The BBC took the anxiety to another ring of hell on Earth by discussing the difficulty of inducing men in Africa to use condoms and thus prevent the spread of disease, such as Herpes and AIDS. It’s also nice not to end up stuck with children who can’t be fed, clothed, or educated due to such carelessness, thoughtlessness, and selfishness, which is still a major obstacle to condom use.

How do you make a man wear a condom?

Meanwhile in the developed world, we in the United States are insufficiently concerned about human overpopulation. We are still reproducing at a rate that far outstrips our own resources, importing much of our food, and using more and more space for housing and cemeteries (why can’t we all just be cremated, and thus save space for the living while never giving the maggots a chance to feast on us?!).

Growing population drives demand for housing

I mentioned cemeteries, so here is an older article, entitled City Cemeteries Face Gridlock, that deals with the problem:

Hindus who go to the River Ganges for purification ritual baths now encounter rotting corpses. Not quite the experience they were looking for…

Dead bodies found floating in Indian river: More than 100 decaying bodies thought to be water burials surface in river Ganges considered sacred by Hindus.

Hong Kong and Singapore are having trouble keeping their dead in one place, as there are time limits on space due to new dead coming into cemeteries every 15 years. Cremation seems more feasible, and many are opting for it.

How Asia’s dead are causing instability

I wonder when cremation will become the norm, and then the standard, and then required for all? Not soon enough to help the planet, and us!

Cremation on its own would be enough for me, but this idea takes it a bit farther, to growing a tree where the ashes go. Great, but scattering eliminates the need to visit a cemetery, which are often dangerous places due to humans with criminal intent. Still, I like it.

How to Turn Into a Tree After You Die

But as long as we are overpopulated by living humans, we have quality-of-life issues to deal with:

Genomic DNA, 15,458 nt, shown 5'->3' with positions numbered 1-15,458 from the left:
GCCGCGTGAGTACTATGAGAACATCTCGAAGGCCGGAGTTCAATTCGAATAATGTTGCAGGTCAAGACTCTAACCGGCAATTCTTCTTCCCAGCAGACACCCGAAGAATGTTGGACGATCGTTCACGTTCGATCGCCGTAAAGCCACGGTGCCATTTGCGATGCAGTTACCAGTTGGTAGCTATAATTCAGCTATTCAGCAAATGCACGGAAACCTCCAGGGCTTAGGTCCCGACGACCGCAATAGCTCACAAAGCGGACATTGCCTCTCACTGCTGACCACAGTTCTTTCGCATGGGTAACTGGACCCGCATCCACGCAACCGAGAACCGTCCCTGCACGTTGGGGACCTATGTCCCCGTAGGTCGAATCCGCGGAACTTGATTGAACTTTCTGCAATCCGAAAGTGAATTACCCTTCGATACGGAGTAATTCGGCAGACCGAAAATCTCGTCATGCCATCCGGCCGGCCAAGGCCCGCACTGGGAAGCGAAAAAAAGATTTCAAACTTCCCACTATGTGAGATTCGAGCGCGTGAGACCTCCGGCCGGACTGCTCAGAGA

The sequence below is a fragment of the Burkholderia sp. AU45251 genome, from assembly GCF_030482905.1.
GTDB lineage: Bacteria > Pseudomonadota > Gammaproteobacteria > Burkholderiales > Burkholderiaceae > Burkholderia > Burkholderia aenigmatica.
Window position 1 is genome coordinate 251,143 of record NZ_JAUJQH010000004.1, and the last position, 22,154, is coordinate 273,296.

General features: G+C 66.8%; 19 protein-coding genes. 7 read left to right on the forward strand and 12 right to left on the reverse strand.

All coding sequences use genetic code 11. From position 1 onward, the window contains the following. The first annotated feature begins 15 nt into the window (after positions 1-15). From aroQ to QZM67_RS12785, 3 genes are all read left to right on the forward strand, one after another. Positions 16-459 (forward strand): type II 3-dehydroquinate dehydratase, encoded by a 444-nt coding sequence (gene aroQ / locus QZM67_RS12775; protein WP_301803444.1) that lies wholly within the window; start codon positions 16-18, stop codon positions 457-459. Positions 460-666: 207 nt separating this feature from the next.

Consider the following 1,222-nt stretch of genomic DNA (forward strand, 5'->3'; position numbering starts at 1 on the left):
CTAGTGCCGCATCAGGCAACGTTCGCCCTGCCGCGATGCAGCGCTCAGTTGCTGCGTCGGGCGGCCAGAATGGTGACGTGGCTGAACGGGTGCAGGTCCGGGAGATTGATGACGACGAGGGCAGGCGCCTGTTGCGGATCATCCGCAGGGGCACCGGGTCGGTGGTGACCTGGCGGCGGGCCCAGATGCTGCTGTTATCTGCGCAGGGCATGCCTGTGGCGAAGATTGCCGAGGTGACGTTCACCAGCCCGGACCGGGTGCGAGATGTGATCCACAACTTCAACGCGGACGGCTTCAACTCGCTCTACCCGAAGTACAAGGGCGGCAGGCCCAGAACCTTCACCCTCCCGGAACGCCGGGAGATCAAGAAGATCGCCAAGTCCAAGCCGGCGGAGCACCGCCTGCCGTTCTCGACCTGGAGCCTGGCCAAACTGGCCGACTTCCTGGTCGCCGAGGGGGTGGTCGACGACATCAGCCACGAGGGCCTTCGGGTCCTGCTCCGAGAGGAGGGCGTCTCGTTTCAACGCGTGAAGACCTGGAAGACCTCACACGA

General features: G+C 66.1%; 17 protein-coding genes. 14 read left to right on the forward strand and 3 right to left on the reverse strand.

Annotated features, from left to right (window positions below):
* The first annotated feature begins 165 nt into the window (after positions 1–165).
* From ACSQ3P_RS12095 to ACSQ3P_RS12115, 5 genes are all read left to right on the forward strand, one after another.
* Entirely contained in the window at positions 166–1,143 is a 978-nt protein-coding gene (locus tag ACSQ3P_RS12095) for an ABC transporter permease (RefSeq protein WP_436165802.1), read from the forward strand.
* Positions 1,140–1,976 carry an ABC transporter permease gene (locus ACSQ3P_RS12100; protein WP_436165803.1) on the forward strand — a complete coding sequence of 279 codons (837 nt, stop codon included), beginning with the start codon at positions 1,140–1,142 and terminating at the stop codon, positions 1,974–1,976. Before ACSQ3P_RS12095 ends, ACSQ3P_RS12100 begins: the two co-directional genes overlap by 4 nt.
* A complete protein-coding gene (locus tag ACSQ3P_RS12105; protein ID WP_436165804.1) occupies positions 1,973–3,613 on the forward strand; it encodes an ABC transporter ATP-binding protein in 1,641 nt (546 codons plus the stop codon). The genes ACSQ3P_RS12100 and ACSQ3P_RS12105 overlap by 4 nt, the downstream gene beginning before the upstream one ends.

What happens when a nation can’t accommodate the needs of its population? The population migrates elsewhere. Never mind whether or not “elsewhere” can accommodate both its own population and newcomers, though. It is considered politically incorrect and reprehensible to protect one’s own nation’s space, resources, and cultural identity by refusing to take in migrants. Places with stable, native populations are under siege, and those native populations are not happy about it. Hence the salutation of this post, “UNhappy Earth Overshoot Day”.

Britain’s population could overtake FRANCE within a decade as migrants looking to start families flock to the UK

This story by Bloomberg News talks about the result of all of these problems that we can reasonably expect. We can expect it right now, in fact.

Recipe For War: Remove Water and Food, Add Ethnic Strife—Then Stir

Women who are not maternal and who do not wish to reproduce ought to be respected rather than criticized, and since I am one of them, I demand this from people in my everyday life. There is nothing wrong with not wanting babies, with having other personal goals, with loving cats instead of unnecessary human offspring/DNA replicants, and thus not making Earth Overshoot Day come any earlier in the year than it already does.

For the record, we are NOT childless. We are called child-free. This term reflects the fact that we are happy about our situation.

People who don’t have children benefit our environment more than any campaign – it’s time to celebrate them

I want fresh fruits and vegetables for all, great educations for all, interesting, fulfilling work for all, and plenty of personal space along with respect for people who choose not to reproduce. That’s why I put all of those ideas into a dystopian science fiction series. I want people to think about all of this, the ramifications of what will happen if we do nothing about any of it or if we do much about it – both good and bad ramifications – and I want them to discuss it. No solution is perfect, but questioning nothing and doing nothing different is idiocy, so I wrote my books. One more is in the works. Almost finished!

Final Nae-Nee Cover Art - Katelyn M. Gagnon - Lulu Publishing Format Vaccine - The Cull - Final Cover Illustration by Steve Palmerton

The Nae-Née novels are available in digital and printed formats on Amazon and Barnes & Noble’s websites.

Please check them out. They tell an interesting tale of overshoot and lead the reader on a merry tour of the world and its ecological bank account.

The first book was even trolled, which means it touched a few nerves, so it’s not dull, bland, or unremarkable. Quite the opposite is true.

Unhappy Earth Overshoot Day to you!